Refer to this Ingress example, which defines how the URL path/foo should connect to the backend service named foo-service, and the URL path/bar is directed to the service named bar-service.

As shown above, you still need to set the service for your Pod, but you do not need to set the type field on the Pod, because routing and load balancing will be handled by the Ingress layer. The role of the service is simplified to group Pods under a common name. Eventually, the two paths,/foo and/bar, will be served by a public IP address and domain name, such as example.com/foo and example.com/bar. Essentially, this is the API Gateway model, where a single address routes requests to multiple back-end applications.

Add Ingress Controller

The declarative method of the Ingress manifest is that you can specify the required content without knowing how to implement it. One of the tasks of the Ingress Controller is to execute. It needs to monitor the new ingress rules and configure its underlying agents to formulate corresponding routes.

You can use the Kubernetes package management tool Helm to install HAProxy Ingress Controller. First, install Helm by downloading the Helm binary file and copying it to the folder contained in the PATH environment variable(eg/usr/local/bin /). Next, add the HAProxy Technologies Helm library and use the helm install command to deploy the Ingress Controller.

Run the command kubectl get service to list all running services to verify that the Ingress Controller has been created.

The HAProxy Ingress Controller runs in the pods of the cluster and uses NodePort-type Service resources to publish access to external clients. In the output shown above, you can see that port 31704 is selected for HTTP and port 32255 is selected for HTTPS. You can also view the HAProxy information statistics page on port 30347. HAProxy Ingress Controller will provide detailed indicators about the traffic flowing through it, so you can better observe the traffic entering the cluster.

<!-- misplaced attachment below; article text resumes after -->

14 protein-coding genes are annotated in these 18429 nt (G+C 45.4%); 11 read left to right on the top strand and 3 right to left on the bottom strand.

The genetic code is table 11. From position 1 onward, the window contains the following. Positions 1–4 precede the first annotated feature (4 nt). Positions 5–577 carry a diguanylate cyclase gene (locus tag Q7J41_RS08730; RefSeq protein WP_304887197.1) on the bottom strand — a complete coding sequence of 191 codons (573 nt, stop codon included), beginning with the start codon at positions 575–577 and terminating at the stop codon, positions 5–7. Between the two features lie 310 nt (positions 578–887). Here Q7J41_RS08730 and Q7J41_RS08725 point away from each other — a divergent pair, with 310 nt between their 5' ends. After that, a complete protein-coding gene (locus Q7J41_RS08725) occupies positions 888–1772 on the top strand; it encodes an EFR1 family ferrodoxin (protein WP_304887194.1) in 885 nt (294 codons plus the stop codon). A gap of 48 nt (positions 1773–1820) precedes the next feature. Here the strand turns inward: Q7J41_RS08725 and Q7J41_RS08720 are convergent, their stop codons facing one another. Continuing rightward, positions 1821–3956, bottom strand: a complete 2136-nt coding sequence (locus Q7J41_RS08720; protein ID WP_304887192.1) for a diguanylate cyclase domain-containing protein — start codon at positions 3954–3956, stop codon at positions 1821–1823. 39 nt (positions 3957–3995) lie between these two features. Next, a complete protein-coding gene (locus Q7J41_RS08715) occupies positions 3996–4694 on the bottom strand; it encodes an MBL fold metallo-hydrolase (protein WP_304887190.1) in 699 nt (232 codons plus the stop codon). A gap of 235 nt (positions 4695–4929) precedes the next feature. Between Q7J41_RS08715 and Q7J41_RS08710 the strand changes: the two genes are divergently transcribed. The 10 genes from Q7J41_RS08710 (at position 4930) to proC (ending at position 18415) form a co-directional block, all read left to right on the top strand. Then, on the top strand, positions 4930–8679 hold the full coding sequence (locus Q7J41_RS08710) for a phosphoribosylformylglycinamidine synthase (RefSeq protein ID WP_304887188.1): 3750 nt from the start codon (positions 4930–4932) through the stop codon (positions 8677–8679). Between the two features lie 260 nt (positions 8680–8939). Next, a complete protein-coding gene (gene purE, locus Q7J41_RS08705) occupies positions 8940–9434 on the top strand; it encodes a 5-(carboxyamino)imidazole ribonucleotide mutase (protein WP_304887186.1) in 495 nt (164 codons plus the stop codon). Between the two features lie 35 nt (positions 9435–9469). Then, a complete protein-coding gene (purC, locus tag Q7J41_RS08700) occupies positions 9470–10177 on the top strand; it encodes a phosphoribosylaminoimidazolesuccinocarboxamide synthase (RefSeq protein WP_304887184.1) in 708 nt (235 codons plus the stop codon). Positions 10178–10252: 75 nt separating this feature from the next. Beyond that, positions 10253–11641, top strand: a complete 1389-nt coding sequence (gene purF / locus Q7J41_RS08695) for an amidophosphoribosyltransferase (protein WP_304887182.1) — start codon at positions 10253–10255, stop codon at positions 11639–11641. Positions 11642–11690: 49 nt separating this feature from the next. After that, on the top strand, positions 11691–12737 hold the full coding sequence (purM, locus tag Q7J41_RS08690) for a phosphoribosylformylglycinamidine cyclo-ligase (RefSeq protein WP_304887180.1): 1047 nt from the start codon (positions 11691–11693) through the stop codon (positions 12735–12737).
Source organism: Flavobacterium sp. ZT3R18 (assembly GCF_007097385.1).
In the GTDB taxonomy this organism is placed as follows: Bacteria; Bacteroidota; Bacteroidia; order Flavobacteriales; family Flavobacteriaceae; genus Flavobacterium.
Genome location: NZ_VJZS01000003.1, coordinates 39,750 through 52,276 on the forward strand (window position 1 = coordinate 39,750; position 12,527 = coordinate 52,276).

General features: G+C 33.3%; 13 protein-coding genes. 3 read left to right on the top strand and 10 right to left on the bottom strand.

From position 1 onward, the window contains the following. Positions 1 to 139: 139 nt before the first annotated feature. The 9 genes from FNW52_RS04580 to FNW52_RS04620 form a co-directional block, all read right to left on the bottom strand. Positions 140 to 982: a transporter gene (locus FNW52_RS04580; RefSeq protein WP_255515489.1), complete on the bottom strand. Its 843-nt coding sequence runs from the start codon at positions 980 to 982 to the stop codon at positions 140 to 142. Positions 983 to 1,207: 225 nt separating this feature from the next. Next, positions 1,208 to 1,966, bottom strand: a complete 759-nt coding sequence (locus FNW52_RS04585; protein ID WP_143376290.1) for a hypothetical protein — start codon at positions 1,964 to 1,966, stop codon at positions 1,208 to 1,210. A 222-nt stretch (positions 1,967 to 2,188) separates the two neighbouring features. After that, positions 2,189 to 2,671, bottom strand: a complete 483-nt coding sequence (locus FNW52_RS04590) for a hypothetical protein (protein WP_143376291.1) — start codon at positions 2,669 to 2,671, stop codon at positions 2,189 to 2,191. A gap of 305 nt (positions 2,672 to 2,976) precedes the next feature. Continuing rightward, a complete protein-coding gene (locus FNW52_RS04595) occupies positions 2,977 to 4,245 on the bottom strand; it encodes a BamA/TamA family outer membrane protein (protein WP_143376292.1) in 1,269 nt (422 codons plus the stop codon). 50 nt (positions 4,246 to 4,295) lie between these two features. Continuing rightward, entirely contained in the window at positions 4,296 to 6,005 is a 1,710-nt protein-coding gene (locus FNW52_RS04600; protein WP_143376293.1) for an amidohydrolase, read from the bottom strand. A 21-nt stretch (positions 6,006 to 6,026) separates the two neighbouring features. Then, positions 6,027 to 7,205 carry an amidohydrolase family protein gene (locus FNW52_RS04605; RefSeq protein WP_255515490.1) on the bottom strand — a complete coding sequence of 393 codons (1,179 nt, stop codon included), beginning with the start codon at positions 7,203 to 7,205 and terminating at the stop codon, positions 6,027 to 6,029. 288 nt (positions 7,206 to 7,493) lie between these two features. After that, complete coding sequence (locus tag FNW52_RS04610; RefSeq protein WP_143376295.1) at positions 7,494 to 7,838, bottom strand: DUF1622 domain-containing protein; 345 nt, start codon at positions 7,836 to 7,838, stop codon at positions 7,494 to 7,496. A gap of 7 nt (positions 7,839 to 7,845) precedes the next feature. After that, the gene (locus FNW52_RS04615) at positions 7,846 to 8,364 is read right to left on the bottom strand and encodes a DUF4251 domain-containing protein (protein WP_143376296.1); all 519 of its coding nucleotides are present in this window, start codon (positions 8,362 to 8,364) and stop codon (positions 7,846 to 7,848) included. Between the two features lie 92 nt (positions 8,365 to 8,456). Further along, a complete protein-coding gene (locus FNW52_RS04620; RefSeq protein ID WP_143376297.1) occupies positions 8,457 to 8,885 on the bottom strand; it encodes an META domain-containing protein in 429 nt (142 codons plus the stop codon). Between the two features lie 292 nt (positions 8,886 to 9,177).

When the controller creates a service of type NodePort, this means that a random port needs to be assigned and the port number is often high, but now you only need to manage a few such ports, that is, only the ports connected to the Ingress Controller, There is no need to create a port for each service. You can also configure it to use the LoadBalancer type, as long as it is operated in the cloud. It looks as follows:

Overall, there is no need to manage too many Ingress Controllers. After installation, it basically performs its work in the background. You only need to define the Ingress manifest and the controller will connect them immediately. The definition of the Ingress manifest is different from the referenced service, so you can control when the service is exposed.

in conclusion

Ingress resources integrate how external clients can access services in the Kubernetes cluster by allowing API gateway-style traffic routing. Proxy services are relayed through public entry points. You can use intent-driven and YAML statements to control when and how to expose services.

After the Ingress API function GA, you will definitely see this model become more and more popular. Of course, some subtle changes may occur, mainly to make the API consistent with the functions already implemented in the existing controller. Other improvements may guide how controllers continue to evolve to meet the vision of Kubernetes maintainers. All in all, now is a good time to start using this feature!